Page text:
For the full story of Victor’s involvement in the race-record market, be sure to check out Race Records and the American Recording Industry, 1919–1945: An Illustrated History, the latest release from Mainspring Press.

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LIZZIE MILES (CLARENCE JOHNSON, piano): You’re Always Messin’ ‘Round with My Man

New York: May 23, 1923 — First advertised August 4, 1923
Victor 19083 (mx. B 28025 – 3)

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LENA WILSON (PORTER GRAINGER, piano): ‘T’ain’t Nobody’s Bizness If I Do

New York: May 9, 1923 — First advertised August 4, 1923
Victor 19085 (mx. B 27894 – 3)

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NOBLE SISSLE (EUBIE BLAKE, piano): Down-Hearted Blues

Camden, NJ: May 25, 1923 — First advertised August 4, 1923
Victor 19086  (mx. B 27976 – 3)

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LIZZIE MILES (Clarence Johnson, piano): Cotton Belt Blues

New York: July 19, 1923 — Released October 1923
Victor 19124 (mx. B 28298 – 4)

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ROSA HENDERSON (with uncredited band): Midnight Blues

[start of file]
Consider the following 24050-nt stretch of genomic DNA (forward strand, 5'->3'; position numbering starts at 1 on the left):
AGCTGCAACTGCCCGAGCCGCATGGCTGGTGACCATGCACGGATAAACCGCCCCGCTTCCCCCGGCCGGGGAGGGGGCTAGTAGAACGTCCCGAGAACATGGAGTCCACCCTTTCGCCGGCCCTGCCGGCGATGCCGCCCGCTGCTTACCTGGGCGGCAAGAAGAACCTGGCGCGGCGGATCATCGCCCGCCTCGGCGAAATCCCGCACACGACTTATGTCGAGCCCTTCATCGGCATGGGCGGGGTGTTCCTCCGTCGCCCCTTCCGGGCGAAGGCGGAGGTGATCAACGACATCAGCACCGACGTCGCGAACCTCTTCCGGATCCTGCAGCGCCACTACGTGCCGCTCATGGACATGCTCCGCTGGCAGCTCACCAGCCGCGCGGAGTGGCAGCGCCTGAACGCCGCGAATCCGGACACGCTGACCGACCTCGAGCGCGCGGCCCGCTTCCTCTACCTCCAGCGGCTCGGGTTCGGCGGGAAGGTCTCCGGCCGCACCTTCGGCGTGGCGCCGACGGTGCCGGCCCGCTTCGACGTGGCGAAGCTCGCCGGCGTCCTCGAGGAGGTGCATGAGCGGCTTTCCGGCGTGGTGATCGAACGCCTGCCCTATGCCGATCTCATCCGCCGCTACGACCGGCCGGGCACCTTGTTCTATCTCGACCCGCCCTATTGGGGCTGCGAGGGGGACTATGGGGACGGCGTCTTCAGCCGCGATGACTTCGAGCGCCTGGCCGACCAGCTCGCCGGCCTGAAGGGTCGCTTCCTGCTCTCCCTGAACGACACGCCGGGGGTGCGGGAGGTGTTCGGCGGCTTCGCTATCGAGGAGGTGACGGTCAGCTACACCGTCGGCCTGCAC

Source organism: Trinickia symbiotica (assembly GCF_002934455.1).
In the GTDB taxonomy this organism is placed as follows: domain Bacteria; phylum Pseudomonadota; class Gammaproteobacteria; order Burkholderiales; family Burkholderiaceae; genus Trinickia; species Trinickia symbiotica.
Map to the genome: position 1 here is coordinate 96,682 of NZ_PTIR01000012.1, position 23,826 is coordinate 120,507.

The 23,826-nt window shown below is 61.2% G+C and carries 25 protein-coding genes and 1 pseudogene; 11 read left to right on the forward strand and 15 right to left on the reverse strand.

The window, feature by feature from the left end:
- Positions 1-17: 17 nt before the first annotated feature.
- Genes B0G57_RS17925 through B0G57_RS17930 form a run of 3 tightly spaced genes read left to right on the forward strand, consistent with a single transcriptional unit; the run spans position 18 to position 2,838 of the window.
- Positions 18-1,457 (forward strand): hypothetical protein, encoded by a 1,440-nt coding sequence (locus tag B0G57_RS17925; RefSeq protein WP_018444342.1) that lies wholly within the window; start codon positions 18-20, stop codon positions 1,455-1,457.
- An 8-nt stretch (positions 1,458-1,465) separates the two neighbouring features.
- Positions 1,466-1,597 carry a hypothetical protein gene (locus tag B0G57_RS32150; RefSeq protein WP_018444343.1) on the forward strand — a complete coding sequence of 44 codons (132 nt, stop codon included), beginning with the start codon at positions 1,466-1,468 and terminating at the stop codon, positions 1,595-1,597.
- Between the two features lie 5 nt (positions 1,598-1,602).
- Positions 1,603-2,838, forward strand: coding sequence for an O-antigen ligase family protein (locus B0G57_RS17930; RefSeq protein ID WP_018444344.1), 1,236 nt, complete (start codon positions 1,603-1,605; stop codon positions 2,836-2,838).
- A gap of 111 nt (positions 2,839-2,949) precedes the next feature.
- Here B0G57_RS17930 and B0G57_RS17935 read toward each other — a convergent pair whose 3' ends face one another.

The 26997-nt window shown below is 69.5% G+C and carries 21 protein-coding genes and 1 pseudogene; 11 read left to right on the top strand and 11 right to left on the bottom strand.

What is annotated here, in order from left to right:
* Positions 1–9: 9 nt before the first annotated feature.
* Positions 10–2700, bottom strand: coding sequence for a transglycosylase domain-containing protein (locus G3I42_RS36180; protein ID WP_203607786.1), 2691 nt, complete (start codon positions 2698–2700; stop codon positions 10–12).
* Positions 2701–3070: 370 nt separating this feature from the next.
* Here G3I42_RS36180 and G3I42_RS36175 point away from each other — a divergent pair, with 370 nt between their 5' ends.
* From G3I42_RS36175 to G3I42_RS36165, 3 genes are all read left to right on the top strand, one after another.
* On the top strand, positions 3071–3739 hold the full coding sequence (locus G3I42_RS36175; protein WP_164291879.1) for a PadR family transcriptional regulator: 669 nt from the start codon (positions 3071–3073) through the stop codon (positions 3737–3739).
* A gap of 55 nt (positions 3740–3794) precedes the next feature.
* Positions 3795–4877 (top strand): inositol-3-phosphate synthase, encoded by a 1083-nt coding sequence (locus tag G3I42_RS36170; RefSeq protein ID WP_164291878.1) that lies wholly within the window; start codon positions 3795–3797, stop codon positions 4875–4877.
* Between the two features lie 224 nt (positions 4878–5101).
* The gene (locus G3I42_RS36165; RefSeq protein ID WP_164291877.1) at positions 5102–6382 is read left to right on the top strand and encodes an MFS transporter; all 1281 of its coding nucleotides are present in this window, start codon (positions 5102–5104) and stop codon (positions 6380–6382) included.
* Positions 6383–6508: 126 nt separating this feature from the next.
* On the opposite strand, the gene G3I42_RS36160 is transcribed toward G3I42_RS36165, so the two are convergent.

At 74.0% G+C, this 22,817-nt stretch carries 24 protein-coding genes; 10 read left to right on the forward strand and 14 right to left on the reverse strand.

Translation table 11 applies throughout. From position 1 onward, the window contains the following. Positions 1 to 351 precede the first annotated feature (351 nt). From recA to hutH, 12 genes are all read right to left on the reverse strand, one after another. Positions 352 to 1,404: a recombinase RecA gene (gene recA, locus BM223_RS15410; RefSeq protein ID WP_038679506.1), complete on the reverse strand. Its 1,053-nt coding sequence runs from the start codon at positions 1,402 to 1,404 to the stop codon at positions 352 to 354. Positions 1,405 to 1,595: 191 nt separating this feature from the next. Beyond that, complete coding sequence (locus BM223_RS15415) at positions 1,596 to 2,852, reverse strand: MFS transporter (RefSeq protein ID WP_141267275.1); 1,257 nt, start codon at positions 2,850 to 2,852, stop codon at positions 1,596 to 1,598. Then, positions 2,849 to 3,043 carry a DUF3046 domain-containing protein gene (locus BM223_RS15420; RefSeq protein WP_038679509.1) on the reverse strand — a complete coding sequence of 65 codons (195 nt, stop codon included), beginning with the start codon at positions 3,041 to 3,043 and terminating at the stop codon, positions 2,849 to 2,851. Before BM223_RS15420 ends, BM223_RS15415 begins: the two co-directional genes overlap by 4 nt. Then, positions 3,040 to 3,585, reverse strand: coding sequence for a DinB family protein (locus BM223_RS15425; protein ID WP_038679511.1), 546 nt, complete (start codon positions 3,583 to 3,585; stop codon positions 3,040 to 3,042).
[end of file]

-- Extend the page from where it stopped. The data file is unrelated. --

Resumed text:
New York: July 19, 1923 — Released October 1923
Victor 19124 (mx. B 28299 – 4)
The accompaniment is credited to Fletcher Henderson’s Orchestra in most discographies, with no source cited, although the aural evidence does suggest that at least some of Henderson’s men were present. The Victor files show only “Colored Orchestra – Edward T. King, director” (King was the Manager and Chief Petty Tyrant of Victor’s New York studio at the time).

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JAMES P. JOHNSON: Bleeding-Hearted Blues

Camden, NJ: July 25, 1923 — Released October 1923
Victor 19123 (mx. B 28197 – 6)

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The Playlist • Memphis Minnie, with Kansas Joe and Bumble Bee Slim (1929–1936)

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LIZZIE DOUGLAS & JOE McCOY (as Kansas Joe & Memphis Minnie): Goin’ Back to Texas

New York: June 18, 1929